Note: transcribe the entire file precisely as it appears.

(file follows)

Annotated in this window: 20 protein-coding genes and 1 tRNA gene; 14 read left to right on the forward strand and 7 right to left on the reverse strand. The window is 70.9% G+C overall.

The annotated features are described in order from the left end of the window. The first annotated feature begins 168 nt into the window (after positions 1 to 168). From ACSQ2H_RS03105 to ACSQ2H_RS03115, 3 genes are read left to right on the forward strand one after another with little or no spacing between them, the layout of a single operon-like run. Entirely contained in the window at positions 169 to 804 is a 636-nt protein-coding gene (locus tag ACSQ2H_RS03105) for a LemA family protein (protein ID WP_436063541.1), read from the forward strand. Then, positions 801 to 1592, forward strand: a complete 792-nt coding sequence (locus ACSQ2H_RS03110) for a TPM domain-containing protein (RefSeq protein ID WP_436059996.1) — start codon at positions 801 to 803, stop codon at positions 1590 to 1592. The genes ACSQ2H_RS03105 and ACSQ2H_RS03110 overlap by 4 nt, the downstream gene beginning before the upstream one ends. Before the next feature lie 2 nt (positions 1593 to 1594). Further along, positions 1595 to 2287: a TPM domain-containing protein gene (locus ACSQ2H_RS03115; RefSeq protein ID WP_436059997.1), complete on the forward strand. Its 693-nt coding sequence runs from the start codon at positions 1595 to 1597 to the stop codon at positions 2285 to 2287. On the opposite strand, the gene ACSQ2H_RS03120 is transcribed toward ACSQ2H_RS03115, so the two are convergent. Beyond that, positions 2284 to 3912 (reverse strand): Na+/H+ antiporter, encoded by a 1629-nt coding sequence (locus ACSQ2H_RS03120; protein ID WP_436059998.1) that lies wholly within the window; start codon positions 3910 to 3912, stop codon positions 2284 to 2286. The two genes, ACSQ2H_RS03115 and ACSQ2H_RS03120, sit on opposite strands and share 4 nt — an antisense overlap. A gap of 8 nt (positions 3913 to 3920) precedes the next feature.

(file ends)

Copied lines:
Annotated in this window: 20 protein-coding genes and 1 tRNA gene; 14 read left to right on the forward strand and 7 right to left on the reverse strand. The window is 70.9% G+C overall.

The annotated features are described in order from the left end of the window. The first annotated feature begins 168 nt into the window (after positions 1 to 168). From ACSQ2H_RS03105 to ACSQ2H_RS03115, 3 genes are read left to right on the forward strand one after another with little or no spacing between them, the layout of a single operon-like run. Entirely contained in the window at positions 169 to 804 is a 636-nt protein-coding gene (locus tag ACSQ2H_RS03105) for a LemA family protein (protein ID WP_436063541.1), read from the forward strand. Then, positions 801 to 1592, forward strand: a complete 792-nt coding sequence (locus ACSQ2H_RS03110) for a TPM domain-containing protein (RefSeq protein ID WP_436059996.1) — start codon at positions 801 to 803, stop codon at positions 1590 to 1592. The genes ACSQ2H_RS03105 and ACSQ2H_RS03110 overlap by 4 nt, the downstream gene beginning before the upstream one ends. Before the next feature lie 2 nt (positions 1593 to 1594). Further along, positions 1595 to 2287: a TPM domain-containing protein gene (locus ACSQ2H_RS03115; RefSeq protein ID WP_436059997.1), complete on the forward strand. Its 693-nt coding sequence runs from the start codon at positions 1595 to 1597 to the stop codon at positions 2285 to 2287. On the opposite strand, the gene ACSQ2H_RS03120 is transcribed toward ACSQ2H_RS03115, so the two are convergent. Beyond that, positions 2284 to 3912 (reverse strand): Na+/H+ antiporter, encoded by a 1629-nt coding sequence (locus ACSQ2H_RS03120; protein ID WP_436059998.1) that lies wholly within the window; start codon positions 3910 to 3912, stop codon positions 2284 to 2286. The two genes, ACSQ2H_RS03115 and ACSQ2H_RS03120, sit on opposite strands and share 4 nt — an antisense overlap. A gap of 8 nt (positions 3913 to 3920) precedes the next feature.